* Oil and gas revenues to drop by at least a third-analysts
* Dwindling revenues to widen trade deficit in 2015
* Fall in upstream costs lags sharp oil price drop
By Florence Tan and Wilda Asmarini
SINGAPORE/JAKARTA, April 30 (Reuters) - Indonesia’s oil and gas revenues are expected to drop by at least a third this year as a fall in production costs fails to keep pace with plunging oil prices and threatens to limit future output.
Indonesian energy officials said oil companies would be urged to cut costs to limit the revenue hit.
Income from the oil and gas sector accounts for a fifth of revenue in Southeast Asia’s biggest crude producer, but as fields mature and investment lags crude production has flagged and turned the former OPEC member into a net importer.
While a more than 40 percent drop in global oil prices since June has helped Southeast Asia’s biggest economy save billions of dollars by cutting fuel subsidies, lower oil and gas revenues would dent these gains and pressure a fiscal deficit.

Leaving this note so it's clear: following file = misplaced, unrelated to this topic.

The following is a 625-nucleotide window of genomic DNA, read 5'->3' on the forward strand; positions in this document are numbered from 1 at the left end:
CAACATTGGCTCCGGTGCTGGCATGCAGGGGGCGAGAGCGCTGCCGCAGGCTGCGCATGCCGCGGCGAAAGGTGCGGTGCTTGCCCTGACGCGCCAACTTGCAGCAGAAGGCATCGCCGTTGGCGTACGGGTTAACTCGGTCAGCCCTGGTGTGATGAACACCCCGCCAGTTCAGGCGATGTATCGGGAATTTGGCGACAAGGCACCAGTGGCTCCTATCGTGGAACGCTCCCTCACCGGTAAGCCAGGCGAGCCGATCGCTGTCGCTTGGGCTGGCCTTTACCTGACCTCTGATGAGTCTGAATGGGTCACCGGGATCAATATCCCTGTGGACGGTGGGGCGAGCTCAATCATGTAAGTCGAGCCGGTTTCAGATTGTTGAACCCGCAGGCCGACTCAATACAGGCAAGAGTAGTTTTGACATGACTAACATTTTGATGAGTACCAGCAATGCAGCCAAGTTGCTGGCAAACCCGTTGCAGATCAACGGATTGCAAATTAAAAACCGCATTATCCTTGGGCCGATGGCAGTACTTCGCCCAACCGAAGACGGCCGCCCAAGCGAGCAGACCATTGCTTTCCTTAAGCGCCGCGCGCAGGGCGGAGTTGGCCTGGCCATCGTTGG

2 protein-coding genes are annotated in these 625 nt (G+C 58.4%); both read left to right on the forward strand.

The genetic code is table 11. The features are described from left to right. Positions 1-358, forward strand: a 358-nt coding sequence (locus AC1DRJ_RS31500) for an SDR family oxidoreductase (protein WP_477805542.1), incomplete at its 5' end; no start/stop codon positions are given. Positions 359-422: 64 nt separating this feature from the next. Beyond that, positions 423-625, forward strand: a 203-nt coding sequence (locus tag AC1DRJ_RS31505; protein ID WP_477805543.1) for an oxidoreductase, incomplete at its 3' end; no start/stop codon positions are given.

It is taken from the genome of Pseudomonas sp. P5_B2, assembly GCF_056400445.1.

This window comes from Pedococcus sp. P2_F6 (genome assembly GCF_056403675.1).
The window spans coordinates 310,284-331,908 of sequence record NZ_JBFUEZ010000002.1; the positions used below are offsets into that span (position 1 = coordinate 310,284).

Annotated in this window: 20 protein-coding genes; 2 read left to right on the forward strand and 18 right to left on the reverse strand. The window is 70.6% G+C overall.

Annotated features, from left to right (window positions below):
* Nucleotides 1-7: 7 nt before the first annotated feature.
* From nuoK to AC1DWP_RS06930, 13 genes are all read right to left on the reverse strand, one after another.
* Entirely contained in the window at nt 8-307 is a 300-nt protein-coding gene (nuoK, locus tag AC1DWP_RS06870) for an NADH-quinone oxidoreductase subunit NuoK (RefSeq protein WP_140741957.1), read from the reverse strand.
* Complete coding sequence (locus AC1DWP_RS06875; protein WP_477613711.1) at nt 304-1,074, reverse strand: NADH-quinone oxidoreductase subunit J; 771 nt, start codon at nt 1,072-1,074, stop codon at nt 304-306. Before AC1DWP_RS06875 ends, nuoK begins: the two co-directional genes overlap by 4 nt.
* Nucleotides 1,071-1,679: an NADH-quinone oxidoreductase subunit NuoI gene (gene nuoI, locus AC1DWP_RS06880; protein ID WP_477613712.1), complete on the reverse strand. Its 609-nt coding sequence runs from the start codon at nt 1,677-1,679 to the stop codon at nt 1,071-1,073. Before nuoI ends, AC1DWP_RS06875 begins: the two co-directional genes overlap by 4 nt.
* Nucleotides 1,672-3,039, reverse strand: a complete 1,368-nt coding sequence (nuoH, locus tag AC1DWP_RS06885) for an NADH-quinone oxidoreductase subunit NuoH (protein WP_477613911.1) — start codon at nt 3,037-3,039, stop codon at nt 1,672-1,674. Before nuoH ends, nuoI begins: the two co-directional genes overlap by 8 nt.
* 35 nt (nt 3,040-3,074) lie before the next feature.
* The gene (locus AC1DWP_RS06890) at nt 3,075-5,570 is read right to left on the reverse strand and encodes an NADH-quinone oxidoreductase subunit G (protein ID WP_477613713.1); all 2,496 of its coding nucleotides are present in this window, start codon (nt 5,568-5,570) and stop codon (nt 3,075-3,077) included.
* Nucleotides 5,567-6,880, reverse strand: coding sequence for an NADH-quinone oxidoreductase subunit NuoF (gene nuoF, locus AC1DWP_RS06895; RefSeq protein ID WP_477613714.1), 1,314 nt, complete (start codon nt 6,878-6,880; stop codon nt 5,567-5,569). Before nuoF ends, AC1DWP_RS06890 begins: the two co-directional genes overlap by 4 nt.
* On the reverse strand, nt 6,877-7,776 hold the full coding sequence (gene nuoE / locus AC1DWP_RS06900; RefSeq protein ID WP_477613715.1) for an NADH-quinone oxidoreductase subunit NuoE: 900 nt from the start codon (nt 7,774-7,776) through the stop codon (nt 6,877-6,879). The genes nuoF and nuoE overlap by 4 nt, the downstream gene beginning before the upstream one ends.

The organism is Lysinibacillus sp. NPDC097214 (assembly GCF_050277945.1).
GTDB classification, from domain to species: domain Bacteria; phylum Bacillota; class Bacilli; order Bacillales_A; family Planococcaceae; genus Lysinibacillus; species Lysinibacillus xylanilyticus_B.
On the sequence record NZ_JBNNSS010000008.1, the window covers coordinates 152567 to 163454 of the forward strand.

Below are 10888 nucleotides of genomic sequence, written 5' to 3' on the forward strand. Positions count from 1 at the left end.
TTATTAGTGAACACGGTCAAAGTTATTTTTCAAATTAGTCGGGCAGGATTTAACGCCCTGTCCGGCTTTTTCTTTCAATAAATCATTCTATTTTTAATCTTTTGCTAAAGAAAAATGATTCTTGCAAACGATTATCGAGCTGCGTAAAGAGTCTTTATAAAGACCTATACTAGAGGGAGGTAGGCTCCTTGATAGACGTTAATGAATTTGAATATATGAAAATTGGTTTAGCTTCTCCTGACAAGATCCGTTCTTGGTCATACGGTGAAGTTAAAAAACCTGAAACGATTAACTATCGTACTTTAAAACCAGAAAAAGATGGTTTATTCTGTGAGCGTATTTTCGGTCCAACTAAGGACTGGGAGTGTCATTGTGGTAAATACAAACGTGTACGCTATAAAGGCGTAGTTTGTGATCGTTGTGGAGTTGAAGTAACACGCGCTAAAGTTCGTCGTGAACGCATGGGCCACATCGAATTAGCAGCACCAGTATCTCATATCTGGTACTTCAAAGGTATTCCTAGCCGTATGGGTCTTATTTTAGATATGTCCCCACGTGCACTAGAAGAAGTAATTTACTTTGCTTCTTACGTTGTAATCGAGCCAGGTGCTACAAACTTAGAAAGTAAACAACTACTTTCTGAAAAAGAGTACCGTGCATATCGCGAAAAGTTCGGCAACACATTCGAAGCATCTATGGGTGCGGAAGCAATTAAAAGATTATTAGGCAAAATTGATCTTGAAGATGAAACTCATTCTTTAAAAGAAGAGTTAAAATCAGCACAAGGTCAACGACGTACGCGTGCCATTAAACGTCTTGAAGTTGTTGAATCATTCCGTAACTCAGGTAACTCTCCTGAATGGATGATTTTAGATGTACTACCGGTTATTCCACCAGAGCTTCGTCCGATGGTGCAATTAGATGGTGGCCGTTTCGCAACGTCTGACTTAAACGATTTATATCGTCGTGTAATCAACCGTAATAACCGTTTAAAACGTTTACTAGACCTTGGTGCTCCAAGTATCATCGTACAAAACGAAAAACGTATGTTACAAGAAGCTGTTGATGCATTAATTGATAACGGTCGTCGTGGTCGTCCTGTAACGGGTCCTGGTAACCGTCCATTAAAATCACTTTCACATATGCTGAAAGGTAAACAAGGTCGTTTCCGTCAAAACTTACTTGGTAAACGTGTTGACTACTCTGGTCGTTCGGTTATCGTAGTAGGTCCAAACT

“The global collapse in oil prices has obviously played a major role in the government’s ability to meet those cuts in fuel subsidies ... but it is also going to undermine government revenue,” said Andrew Wood, head of Asia risk at BMI Research.
This may widen Indonesia’s 2015 fiscal deficit to 2.4 percent of GDP against a target of 1.9 percent, he added.
BMI forecast a 45 percent drop in oil and gas revenue this year, while energy consultancy Wood Mackenzie projected revenues of $35 billion, down 35 percent from last year’s $53.8 billion.
Wood Mackenzie’s estimate is based on an oil price assumption of $60 a barrel, versus $103 previously.
Andrew Harwood, a senior upstream analyst at Wood Mackenzie, said oil production costs could fall by about 20 percent by end-2015, but that would still lag an oil price drop.
In a bid to lower production costs, oil and gas firms should use more locally sourced goods or supporting equipment, Energy Minister Sudirman Said told reporters.
Indonesia’s upstream regulator SKK Migas is working with energy firms to review their budgets and work plans, Budi Agustiono, deputy of finance controlling, told Reuters.
Chevron Corp is the largest oil producer in Indonesia followed by state-run Pertamina. Other explorers include ExxonMobil, ConocoPhillips, BP , ENI and CNOOC Ltd.
As profits fall, there are worries future output could be hit if investment is pared back.
Pertamina has already curbed operations at less efficient refineries such as Plaju and plans to boost fuel imports. It has also hiked crude imports this year.
Reporting by Florence Tan in SINGAPORE and Wilda Asmarini in JAKARTA; Editing by Himani Sarkar and Ed Davies